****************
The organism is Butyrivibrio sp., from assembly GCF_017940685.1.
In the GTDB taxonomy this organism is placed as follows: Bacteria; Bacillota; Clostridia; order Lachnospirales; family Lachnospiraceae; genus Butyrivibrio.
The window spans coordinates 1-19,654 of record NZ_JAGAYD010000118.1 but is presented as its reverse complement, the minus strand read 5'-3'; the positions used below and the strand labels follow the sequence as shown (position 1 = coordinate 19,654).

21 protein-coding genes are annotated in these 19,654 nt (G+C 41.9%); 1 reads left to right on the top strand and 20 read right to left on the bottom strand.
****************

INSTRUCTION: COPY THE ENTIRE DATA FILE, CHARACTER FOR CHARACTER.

The organism is Butyrivibrio sp., from assembly GCF_017940685.1.
In the GTDB taxonomy this organism is placed as follows: Bacteria; Bacillota; Clostridia; order Lachnospirales; family Lachnospiraceae; genus Butyrivibrio.
The window spans coordinates 1-19,654 of record NZ_JAGAYD010000118.1 but is presented as its reverse complement, the minus strand read 5'-3'; the positions used below and the strand labels follow the sequence as shown (position 1 = coordinate 19,654).

21 protein-coding genes are annotated in these 19,654 nt (G+C 41.9%); 1 reads left to right on the top strand and 20 read right to left on the bottom strand.